From: The Common Threads of Codependency
Where did it come from?
Somewhere along the line we learned to doubt our perceptions, discount our feelings, and overlook our needs. Telling people what we thought or felt often resulted in our being ignored, laughed at, or punished. We looked to others to tell us what to think, what to feel, and how to behave. In this way, other people supplied us with information about who we were and who we should be. They defined us and our view of the world, and we may have accepted that as reality. It became more important to be compliant then to be authentic, and we adopted rigid beliefs about what "should be." We believed that if we could just "get it right," things would be okay. We look to others for the rules that defined us and for assurance that we were "getting it right." Our self-esteem hinged on gaining "others" approval. When we got it wrong, our sense of security and self-worth evaporated.
We saw ourselves as flawed. For many of us, that led to shame, fear, secrecy, dishonesty, manipulation, control, depression, and isolation. Some of us rebelled against rules and authority and became sullen, defensive, or arrogant. As a result of holding these mistaken beliefs about ourselves, we often passed them along to others. When they did not conform, we may have judge them harshly, cultivating blame and resentment, thus perpetuating the cycle of codependency.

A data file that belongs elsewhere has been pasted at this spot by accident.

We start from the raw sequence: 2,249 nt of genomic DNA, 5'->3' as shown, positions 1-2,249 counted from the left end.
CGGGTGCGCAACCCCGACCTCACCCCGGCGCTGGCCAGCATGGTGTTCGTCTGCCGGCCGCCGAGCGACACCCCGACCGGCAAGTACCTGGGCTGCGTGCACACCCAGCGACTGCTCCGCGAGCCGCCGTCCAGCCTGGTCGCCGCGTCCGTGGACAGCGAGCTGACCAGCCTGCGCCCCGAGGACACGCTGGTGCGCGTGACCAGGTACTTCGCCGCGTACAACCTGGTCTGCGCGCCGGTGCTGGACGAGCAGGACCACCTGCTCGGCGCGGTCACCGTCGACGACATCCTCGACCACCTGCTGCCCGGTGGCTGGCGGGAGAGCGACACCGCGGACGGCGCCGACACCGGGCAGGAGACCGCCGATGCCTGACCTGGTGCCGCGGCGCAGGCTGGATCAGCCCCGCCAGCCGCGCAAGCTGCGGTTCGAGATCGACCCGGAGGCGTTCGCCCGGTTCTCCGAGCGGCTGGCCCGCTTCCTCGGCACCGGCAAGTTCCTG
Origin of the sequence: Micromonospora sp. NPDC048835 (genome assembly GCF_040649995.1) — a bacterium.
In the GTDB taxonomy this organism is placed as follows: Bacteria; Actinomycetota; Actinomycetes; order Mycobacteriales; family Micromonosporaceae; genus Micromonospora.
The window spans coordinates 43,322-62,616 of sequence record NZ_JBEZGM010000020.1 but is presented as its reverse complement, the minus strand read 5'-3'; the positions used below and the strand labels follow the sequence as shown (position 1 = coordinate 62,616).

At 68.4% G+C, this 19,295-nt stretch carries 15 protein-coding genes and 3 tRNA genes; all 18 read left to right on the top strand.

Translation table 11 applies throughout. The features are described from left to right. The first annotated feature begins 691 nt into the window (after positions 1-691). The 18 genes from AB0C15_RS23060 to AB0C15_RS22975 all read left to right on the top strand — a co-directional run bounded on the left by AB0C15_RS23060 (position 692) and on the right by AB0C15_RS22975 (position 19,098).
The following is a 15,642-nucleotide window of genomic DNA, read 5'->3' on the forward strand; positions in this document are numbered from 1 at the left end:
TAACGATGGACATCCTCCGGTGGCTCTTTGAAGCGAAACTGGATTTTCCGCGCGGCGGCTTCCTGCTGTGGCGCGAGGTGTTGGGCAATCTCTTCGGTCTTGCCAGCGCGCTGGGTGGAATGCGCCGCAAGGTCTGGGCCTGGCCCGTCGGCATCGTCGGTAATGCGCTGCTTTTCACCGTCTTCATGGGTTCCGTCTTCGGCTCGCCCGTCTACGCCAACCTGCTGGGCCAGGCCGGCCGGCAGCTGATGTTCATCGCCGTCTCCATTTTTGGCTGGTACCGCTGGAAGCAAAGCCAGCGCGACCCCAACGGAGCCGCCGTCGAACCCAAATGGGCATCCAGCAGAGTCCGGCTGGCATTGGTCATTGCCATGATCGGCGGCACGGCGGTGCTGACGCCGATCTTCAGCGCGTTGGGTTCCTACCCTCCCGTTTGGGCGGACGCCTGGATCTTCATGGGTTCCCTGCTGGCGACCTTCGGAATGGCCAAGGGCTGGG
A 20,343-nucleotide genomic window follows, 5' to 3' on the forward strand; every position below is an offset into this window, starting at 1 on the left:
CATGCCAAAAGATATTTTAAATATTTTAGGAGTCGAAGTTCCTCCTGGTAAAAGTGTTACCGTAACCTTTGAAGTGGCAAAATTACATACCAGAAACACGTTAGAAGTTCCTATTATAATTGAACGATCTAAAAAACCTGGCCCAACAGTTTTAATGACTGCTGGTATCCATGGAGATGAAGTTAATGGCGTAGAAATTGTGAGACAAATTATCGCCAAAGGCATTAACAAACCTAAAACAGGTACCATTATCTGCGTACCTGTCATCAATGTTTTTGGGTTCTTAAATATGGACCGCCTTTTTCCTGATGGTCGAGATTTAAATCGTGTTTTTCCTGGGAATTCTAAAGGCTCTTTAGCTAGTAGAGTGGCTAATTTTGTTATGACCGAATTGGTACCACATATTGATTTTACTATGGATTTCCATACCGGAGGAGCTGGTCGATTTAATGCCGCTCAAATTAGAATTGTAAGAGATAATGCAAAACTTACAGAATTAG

We didn't really get to know other people. Our lives became an elaborate play in which we were acting a part. We interacted with others based on how we perceived their roles related to ours. Without an effective internal sense of security or well-being, we were unable to maintain functional relationships. We could not identify with other people as whole human beings. To us, they were just characters in our life story.
Trying to "get it right" cost us dearly. We did not own ourselves. We did not know or trust our own thoughts and feelings. We were unaware of our own contributions to the events in our lives. Hiding our true selves in order to fit in kept us isolated and unable to ask for help. Constantly denying our true thoughts and feelings was stressful and exhausting. We may have used alcohol, drugs, food, nicotine, activities, sex, or preoccupation with "others" to escape.
Being in denial, we were left with a sense of emptiness. Our relationships became increasingly disappointing. Ultimately, we found ourselves locked into a compulsive pattern of belief and behavior that could not satisfy us.